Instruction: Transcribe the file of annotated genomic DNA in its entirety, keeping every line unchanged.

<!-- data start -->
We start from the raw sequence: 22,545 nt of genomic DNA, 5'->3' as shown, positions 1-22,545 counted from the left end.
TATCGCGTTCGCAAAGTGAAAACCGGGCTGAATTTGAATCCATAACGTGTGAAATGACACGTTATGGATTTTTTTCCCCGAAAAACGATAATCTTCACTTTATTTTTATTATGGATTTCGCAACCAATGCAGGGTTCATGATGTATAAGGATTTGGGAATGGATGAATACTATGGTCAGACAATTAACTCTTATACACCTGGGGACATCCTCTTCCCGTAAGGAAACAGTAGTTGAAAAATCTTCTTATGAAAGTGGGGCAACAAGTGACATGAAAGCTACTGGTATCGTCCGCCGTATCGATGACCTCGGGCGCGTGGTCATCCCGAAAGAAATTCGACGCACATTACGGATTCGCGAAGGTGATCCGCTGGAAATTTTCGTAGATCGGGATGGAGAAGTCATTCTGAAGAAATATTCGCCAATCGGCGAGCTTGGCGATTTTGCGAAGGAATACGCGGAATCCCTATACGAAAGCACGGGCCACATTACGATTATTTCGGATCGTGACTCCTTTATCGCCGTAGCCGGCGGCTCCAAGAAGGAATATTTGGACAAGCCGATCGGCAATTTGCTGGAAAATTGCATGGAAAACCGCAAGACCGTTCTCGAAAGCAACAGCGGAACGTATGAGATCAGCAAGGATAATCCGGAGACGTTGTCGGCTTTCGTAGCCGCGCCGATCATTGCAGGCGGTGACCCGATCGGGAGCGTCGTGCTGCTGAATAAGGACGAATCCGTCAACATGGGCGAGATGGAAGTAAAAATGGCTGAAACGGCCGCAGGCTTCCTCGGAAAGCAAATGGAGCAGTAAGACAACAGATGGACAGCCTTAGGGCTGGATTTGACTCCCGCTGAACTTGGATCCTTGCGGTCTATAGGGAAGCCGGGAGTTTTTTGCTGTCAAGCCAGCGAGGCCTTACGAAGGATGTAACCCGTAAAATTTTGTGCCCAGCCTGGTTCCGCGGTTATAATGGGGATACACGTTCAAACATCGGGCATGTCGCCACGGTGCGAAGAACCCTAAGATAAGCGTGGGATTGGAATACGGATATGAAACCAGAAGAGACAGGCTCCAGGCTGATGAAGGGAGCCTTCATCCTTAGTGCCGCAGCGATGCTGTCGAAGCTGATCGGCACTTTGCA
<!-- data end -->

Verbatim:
We start from the raw sequence: 22,545 nt of genomic DNA, 5'->3' as shown, positions 1-22,545 counted from the left end.
TATCGCGTTCGCAAAGTGAAAACCGGGCTGAATTTGAATCCATAACGTGTGAAATGACACGTTATGGATTTTTTTCCCCGAAAAACGATAATCTTCACTTTATTTTTATTATGGATTTCGCAACCAATGCAGGGTTCATGATGTATAAGGATTTGGGAATGGATGAATACTATGGTCAGACAATTAACTCTTATACACCTGGGGACATCCTCTTCCCGTAAGGAAACAGTAGTTGAAAAATCTTCTTATGAAAGTGGGGCAACAAGTGACATGAAAGCTACTGGTATCGTCCGCCGTATCGATGACCTCGGGCGCGTGGTCATCCCGAAAGAAATTCGACGCACATTACGGATTCGCGAAGGTGATCCGCTGGAAATTTTCGTAGATCGGGATGGAGAAGTCATTCTGAAGAAATATTCGCCAATCGGCGAGCTTGGCGATTTTGCGAAGGAATACGCGGAATCCCTATACGAAAGCACGGGCCACATTACGATTATTTCGGATCGTGACTCCTTTATCGCCGTAGCCGGCGGCTCCAAGAAGGAATATTTGGACAAGCCGATCGGCAATTTGCTGGAAAATTGCATGGAAAACCGCAAGACCGTTCTCGAAAGCAACAGCGGAACGTATGAGATCAGCAAGGATAATCCGGAGACGTTGTCGGCTTTCGTAGCCGCGCCGATCATTGCAGGCGGTGACCCGATCGGGAGCGTCGTGCTGCTGAATAAGGACGAATCCGTCAACATGGGCGAGATGGAAGTAAAAATGGCTGAAACGGCCGCAGGCTTCCTCGGAAAGCAAATGGAGCAGTAAGACAACAGATGGACAGCCTTAGGGCTGGATTTGACTCCCGCTGAACTTGGATCCTTGCGGTCTATAGGGAAGCCGGGAGTTTTTTGCTGTCAAGCCAGCGAGGCCTTACGAAGGATGTAACCCGTAAAATTTTGTGCCCAGCCTGGTTCCGCGGTTATAATGGGGATACACGTTCAAACATCGGGCATGTCGCCACGGTGCGAAGAACCCTAAGATAAGCGTGGGATTGGAATACGGATATGAAACCAGAAGAGACAGGCTCCAGGCTGATGAAGGGAGCCTTCATCCTTAGTGCCGCAGCGATGCTGTCGAAGCTGATCGGCACTTTGCA